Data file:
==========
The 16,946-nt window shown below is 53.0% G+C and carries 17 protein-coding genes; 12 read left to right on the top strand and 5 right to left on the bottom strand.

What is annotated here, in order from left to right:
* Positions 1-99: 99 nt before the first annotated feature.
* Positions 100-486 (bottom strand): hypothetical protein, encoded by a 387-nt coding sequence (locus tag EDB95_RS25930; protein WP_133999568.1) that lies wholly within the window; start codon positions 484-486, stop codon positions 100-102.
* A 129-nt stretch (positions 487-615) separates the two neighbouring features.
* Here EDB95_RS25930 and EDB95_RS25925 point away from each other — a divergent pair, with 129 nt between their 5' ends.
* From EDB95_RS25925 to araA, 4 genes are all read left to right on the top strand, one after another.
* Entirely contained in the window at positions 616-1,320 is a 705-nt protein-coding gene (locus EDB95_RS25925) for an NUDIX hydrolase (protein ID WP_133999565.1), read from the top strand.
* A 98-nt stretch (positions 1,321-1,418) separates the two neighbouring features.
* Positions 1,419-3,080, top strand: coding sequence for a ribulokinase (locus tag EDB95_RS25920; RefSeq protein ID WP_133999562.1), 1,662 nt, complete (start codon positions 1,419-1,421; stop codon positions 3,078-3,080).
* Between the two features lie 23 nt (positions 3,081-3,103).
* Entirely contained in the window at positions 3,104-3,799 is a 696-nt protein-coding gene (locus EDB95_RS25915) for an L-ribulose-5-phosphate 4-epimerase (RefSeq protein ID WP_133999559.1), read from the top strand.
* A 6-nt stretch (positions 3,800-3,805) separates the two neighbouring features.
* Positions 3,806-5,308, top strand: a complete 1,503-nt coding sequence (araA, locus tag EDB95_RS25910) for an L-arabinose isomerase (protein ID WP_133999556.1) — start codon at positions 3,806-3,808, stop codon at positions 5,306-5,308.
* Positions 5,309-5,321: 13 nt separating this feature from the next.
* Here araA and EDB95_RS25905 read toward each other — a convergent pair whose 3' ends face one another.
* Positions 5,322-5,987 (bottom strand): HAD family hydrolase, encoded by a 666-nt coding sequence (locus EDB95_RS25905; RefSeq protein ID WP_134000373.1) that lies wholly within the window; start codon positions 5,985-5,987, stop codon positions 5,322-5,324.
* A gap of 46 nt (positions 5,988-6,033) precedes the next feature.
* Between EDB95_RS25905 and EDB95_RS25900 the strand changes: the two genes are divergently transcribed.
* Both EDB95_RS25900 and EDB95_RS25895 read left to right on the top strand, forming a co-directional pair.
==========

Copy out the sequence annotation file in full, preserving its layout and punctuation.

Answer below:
The 16,946-nt window shown below is 53.0% G+C and carries 17 protein-coding genes; 12 read left to right on the top strand and 5 right to left on the bottom strand.

What is annotated here, in order from left to right:
* Positions 1-99: 99 nt before the first annotated feature.
* Positions 100-486 (bottom strand): hypothetical protein, encoded by a 387-nt coding sequence (locus tag EDB95_RS25930; protein WP_133999568.1) that lies wholly within the window; start codon positions 484-486, stop codon positions 100-102.
* A 129-nt stretch (positions 487-615) separates the two neighbouring features.
* Here EDB95_RS25930 and EDB95_RS25925 point away from each other — a divergent pair, with 129 nt between their 5' ends.
* From EDB95_RS25925 to araA, 4 genes are all read left to right on the top strand, one after another.
* Entirely contained in the window at positions 616-1,320 is a 705-nt protein-coding gene (locus EDB95_RS25925) for an NUDIX hydrolase (protein ID WP_133999565.1), read from the top strand.
* A 98-nt stretch (positions 1,321-1,418) separates the two neighbouring features.
* Positions 1,419-3,080, top strand: coding sequence for a ribulokinase (locus tag EDB95_RS25920; RefSeq protein ID WP_133999562.1), 1,662 nt, complete (start codon positions 1,419-1,421; stop codon positions 3,078-3,080).
* Between the two features lie 23 nt (positions 3,081-3,103).
* Entirely contained in the window at positions 3,104-3,799 is a 696-nt protein-coding gene (locus EDB95_RS25915) for an L-ribulose-5-phosphate 4-epimerase (RefSeq protein ID WP_133999559.1), read from the top strand.
* A 6-nt stretch (positions 3,800-3,805) separates the two neighbouring features.
* Positions 3,806-5,308, top strand: a complete 1,503-nt coding sequence (araA, locus tag EDB95_RS25910) for an L-arabinose isomerase (protein ID WP_133999556.1) — start codon at positions 3,806-3,808, stop codon at positions 5,306-5,308.
* Positions 5,309-5,321: 13 nt separating this feature from the next.
* Here araA and EDB95_RS25905 read toward each other — a convergent pair whose 3' ends face one another.
* Positions 5,322-5,987 (bottom strand): HAD family hydrolase, encoded by a 666-nt coding sequence (locus EDB95_RS25905; RefSeq protein ID WP_134000373.1) that lies wholly within the window; start codon positions 5,985-5,987, stop codon positions 5,322-5,324.
* A gap of 46 nt (positions 5,988-6,033) precedes the next feature.
* Between EDB95_RS25905 and EDB95_RS25900 the strand changes: the two genes are divergently transcribed.
* Both EDB95_RS25900 and EDB95_RS25895 read left to right on the top strand, forming a co-directional pair.